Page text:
Obviously you can’t give too much away, but any idea what you’re going to play at midnight?

I’m having a bit of a dilemma. I could go one of two ways: Play a massive disco record or play an out-and-out banger by someone like The Prodigy. Whatever I do, I’m going to spend a bit of time doing an edit and making it my own. You’ve got to go with a curveball, though. You can’t just play a big track from this year.

2014 was also the year you became a dad for the first time. Is it tougher being on the road now?

It is tough. I’m in the airport now about to go on tour in America, and it was hard leaving the house today as I’ve been at home with my family for 11 days straight. He’s growing so fast now and becoming a proper person. The good thing is that by the time I’m back in a couple of weeks it will be really exciting as he will have changed so much.

Success came to you later in life than it does for some DJs. In retrospect, are you glad it happened that way now?

Definitely, because I think I’d be dead otherwise. I’d be in the realms of Skream! When I was 25 I was doing stupid stuff I shouldn’t have been doing and getting into trouble. For me personally, being a complete fuck-head and having a successful career are incompatible.

You’re known for your love of jungle. Do you ever think about bringing those influences to the fore in a similar way to what Paul Woolford did with Special Request?

I would love to, but Paul’s already done it! I did a jungle bootleg of (seminal reggae track) Dave Ansell Collins ‘Double Barrel’ about a year ago, and I was going to start a jungle project but then Wooly started doing Special Request. He’s done it so well and made it his own thing so I just don’t think it’s worth emulating. He’s amazing at it.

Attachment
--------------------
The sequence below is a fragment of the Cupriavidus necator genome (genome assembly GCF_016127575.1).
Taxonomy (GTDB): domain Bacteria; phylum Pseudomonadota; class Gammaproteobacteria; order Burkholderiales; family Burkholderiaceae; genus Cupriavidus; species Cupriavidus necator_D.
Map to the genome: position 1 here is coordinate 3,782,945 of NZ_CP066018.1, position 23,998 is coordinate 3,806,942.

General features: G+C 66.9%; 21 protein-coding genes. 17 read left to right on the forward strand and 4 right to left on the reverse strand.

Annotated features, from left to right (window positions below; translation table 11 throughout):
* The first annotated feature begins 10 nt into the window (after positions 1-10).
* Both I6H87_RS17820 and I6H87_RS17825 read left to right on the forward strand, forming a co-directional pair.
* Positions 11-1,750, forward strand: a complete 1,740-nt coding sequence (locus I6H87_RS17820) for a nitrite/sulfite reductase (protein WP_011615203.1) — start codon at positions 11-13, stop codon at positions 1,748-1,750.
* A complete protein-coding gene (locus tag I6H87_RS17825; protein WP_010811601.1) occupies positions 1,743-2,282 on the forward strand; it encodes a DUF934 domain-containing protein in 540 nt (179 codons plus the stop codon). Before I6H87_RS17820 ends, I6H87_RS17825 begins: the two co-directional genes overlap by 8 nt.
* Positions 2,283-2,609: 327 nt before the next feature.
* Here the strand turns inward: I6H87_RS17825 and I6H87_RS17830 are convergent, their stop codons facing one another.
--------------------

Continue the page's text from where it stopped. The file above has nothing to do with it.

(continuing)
You’ve got a new compilation coming out on Hypercolour next month. How did you go about putting it together?

There are two discs. The first is upfront records I’m playing now – although I’ve tried to avoid records that are too well known and every track is an edit of mine. The other disc is classics I grew up with. A lot of people who have got into house music in the past few years probably haven’t heard these records before. There’s an old breakbeat record called ‘Gyromancer’ by PMT on there, and stuff Tony de Vit used to play. Then a lot of the records on there come from tapes of Dreamscape raves in the mid- 90s. They were the first real house music tapes I owned which shows how much I latched on to that music and how it has stuck with me.

Any heroes or villains from 2014?

My hero this year has to be Artwork. He’s the funniest bastard on the planet and before 2014, I didn’t realise what an amazing DJ he was. Technically he’s one the best I’ve played with. He can play absolutely anything and his music collection and knowledge is mind-blowing. He should be a massive superstar DJ, but he’s so laid back, I don’t think it matters to him that much. Then Catz N’ Dogz for playing some of the best sets I’ve heard this year, and my son Ralph for being the coolest little fucker on the planet. The villain has to be Rolf Harris. Everyone thought he was a stand-up pillar of the community, but he turned out to be a paedo.”